Researchers have estimated that nearly 30 percent of Medicare’s costs could be saved without negatively affecting health outcomes if spending in high- and medium-cost areas could be reduced to the level in low-cost areas—and those estimates could probably be extrapolated to the health care system as a whole. With health care spending currently representing 16 percent of GDP, that estimate would suggest that nearly 5 percent of GDP—or roughly $700 billion each year—goes to health care spending that cannot be shown to improve health outcomes.
For the most part, Congressional hearings are a sleepy affair, nothing like the dramatic television portrayal with hard questions from flashy politicians and gillions of reporters hanging on every word. Most witnesses tend to be noncontroversial, sticking to pre-written talking points.
When I was asked to testify on a hot summer’s day in 2008, the topic hardly seemed controversial: Getting better value in health care.
But the first witness – invited by the Democratic majority – was bombastic and made striking comments. Indeed, the above quotation was one of his opening comments.
Strip away the rhetoric (“researchers”, “extrapolate”, and “high- and medium- cost area”) and the idea is sweeping. No – radical. The witness argued that fully 3 in 10 dollars of American health care is wasted away without any result. The implication is also clear: with successful reforms, it would be possible to dramatically trim cost without affecting quality.
Those words weren’t uttered by a provocative member of a Washington think tank. Rather, they came from the CBO director. More importantly: with candidate Obama ahead in the polls, he seemed likely to land a significant job in the White House.
He did. Peter Orszag became the youngest Cabinet member and the budget director.
And in that post, he continued to advocate for health reforms to tame future health costs. “If we fail to do more to move toward a high-value, low-cost health care system,” he said in a New York address last July, “we will be on an unsustainable fiscal path, no matter what else we do.”
As I noted last August, “If you’re starting to wonder why the President doesn’t sound like the Barack Obama you remember, it’s because he’s starting to sound almost exactly like Mr. Orszag, the President’s budget director.” Indeed, health reform is deficit reduction became something of a mantra at the White House. “Bending the curve” – Orszag’s most famous phrase – became a staple of the President’s speeches on health reform.
And Orszag’s fingerprints are all over the Affordable Care Act. Yes, the legislation includes initiatives for electronic medical records, fraud and abuse reduction, and administrative simplification. But it also contains a more radical pill: looking at the wide variation of spending across the country, and drawing on the controversial Dartmouth data, the administration concluded that the way to get better value for money was through a government committee. Medicare pays for services; under Orszag-turned-Obama’s vision, Medicare payments would be guided by a committee of learned experts, empowered by Congress but arms-length, to pay for quality service. The committee went through different forms in the different Senate and House bill, but the Independent Payment Advisory Board (IPAB) was included in the final legislation.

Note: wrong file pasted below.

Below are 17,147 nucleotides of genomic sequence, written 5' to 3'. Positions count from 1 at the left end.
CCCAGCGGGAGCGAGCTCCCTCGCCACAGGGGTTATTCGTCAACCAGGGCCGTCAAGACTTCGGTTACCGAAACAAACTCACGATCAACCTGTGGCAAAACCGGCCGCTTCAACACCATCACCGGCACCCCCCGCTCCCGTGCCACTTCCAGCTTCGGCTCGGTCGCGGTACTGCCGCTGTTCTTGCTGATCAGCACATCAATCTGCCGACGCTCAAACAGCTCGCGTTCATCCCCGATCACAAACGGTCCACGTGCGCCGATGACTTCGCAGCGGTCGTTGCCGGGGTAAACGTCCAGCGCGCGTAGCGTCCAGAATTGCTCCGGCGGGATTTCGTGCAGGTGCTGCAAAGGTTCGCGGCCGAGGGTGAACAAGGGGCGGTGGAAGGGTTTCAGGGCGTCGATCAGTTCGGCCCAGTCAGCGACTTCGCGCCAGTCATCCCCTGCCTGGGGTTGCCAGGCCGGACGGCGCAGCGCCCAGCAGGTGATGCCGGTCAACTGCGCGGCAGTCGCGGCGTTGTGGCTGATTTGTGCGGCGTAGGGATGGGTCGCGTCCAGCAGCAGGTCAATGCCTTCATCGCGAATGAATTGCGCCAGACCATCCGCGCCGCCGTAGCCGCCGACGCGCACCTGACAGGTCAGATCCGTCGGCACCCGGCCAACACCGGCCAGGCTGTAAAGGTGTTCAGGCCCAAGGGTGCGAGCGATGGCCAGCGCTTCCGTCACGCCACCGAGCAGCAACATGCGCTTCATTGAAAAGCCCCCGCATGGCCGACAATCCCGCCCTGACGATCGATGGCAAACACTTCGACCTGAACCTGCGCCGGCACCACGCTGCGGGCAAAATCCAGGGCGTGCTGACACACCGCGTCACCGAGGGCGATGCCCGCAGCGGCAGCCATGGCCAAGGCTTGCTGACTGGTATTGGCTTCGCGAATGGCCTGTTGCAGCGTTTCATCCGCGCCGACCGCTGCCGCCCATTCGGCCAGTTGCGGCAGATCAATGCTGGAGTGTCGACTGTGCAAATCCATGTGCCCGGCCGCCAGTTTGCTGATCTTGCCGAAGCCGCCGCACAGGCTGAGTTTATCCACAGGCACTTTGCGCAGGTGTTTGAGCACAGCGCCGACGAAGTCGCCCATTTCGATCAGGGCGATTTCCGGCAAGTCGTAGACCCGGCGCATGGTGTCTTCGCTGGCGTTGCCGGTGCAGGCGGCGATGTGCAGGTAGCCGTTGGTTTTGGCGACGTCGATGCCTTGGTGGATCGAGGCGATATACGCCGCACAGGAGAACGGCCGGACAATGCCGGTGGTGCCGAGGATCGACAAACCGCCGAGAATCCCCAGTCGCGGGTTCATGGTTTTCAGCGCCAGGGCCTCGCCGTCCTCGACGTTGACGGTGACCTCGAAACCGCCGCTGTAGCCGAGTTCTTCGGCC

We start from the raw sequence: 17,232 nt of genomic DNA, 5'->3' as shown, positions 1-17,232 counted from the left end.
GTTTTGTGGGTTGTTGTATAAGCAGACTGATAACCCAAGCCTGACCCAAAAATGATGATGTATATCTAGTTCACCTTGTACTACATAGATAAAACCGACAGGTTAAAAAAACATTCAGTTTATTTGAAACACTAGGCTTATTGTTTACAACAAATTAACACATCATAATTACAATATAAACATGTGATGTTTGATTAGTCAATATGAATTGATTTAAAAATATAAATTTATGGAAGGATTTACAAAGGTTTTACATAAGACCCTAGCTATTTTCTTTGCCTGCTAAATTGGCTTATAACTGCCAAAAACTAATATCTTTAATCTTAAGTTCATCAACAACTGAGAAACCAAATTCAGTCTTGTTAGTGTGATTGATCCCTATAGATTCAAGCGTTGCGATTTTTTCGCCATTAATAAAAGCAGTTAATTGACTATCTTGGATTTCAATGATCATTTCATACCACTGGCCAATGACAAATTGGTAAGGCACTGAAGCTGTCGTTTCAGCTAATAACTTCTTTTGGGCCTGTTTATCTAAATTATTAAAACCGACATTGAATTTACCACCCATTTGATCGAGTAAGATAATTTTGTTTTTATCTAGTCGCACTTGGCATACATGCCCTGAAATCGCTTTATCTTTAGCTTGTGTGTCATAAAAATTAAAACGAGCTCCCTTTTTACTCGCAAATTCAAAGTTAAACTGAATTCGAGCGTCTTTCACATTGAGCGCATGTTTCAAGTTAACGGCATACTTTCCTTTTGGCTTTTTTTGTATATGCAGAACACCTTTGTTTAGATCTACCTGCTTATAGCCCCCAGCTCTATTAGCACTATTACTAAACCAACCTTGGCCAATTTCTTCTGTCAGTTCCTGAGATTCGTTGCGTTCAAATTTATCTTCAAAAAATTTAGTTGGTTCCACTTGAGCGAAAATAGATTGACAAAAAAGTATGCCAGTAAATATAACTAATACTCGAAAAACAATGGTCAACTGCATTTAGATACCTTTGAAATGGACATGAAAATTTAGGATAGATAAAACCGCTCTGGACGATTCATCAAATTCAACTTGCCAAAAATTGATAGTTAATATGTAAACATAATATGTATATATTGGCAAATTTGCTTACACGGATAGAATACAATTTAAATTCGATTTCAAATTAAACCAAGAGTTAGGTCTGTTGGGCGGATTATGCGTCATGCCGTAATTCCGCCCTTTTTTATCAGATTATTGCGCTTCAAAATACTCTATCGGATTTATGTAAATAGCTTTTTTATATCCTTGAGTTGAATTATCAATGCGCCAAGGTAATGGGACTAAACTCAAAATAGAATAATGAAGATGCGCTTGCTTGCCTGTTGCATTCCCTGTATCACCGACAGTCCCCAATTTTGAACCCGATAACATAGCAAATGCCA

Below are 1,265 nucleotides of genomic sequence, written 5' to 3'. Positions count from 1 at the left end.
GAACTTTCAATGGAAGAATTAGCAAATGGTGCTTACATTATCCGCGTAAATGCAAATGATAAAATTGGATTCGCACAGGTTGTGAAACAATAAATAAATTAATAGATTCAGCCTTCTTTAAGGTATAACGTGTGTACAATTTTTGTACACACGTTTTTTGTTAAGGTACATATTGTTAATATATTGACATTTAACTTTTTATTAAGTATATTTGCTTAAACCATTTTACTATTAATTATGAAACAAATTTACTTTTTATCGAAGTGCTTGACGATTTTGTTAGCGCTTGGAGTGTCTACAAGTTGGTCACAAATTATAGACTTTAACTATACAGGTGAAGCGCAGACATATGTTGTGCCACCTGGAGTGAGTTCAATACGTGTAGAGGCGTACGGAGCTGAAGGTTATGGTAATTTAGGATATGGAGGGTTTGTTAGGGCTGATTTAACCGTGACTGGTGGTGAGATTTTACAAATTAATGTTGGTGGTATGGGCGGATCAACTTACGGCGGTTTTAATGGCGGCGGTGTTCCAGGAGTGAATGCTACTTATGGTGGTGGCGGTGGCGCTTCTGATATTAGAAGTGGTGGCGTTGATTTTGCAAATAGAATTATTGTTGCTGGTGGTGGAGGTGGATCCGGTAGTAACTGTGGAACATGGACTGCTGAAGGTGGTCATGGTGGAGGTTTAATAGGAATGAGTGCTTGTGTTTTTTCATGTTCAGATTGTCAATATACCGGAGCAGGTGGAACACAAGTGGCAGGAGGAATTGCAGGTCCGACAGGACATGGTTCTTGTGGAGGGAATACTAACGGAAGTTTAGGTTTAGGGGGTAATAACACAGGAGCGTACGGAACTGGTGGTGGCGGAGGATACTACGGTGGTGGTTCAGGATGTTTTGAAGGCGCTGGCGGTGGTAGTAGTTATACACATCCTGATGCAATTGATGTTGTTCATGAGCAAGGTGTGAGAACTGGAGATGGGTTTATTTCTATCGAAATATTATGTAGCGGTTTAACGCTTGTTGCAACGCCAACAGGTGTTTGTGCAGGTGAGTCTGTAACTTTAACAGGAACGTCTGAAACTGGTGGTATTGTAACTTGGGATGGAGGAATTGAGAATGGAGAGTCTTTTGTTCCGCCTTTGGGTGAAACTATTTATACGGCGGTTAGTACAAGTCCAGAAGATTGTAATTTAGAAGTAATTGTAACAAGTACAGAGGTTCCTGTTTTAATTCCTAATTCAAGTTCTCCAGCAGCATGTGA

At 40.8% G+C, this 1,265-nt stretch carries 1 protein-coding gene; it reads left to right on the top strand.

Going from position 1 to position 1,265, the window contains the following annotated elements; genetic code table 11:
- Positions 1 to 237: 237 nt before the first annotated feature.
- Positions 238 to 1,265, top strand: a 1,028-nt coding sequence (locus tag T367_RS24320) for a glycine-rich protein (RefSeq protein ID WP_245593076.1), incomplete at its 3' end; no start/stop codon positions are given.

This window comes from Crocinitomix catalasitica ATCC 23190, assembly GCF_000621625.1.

Writing in this week’s New England Journal of Medicine, Orszag and OMB advisor Dr. Ezekiel Emanuel explain:
The most important institutional change in the ACA… is likely to be the establishment of the Independent Payment Advisory Board (IPAB), an independent panel of medical experts tasked with devising changes to Medicare’s payment system. Beginning in January 2014, each year that Medicare’s per capita costs exceed a certain threshold, the IPAB will develop and propose policies for reducing this inflation. The secretary of HHS must institute the policies unless Congress enacts alternative policies leading to equivalent savings. The threshold is a bit complex; initially, it is a combination of general and medical inflation, but in 2018 and thereafter, the cap is set at general inflation plus 1%.
IPAB draws its inspiration from Britain’s NICE, similarly charged with getting better value for money in health care across the pond. As I’ve noted here before, NICE is a policy flop – sparking controversy and lawsuits, and ultimately failing to reign in health expenses (British health inflation has bested 7% at points over the past decade).
But as Peter Orszag packs his boxes, David Cameron’s government prepares to dismantle NICE as we know it.
Of course, Orszag is right in the diagnosis. Health costs are unsustainable. He’s wrong in the treatment, seeing a robust role for government as payer, guardian, and manager of all things health care.
In medicine, the equivalent mistake is known as malpractice. In Washington, it’s known as Obamacare.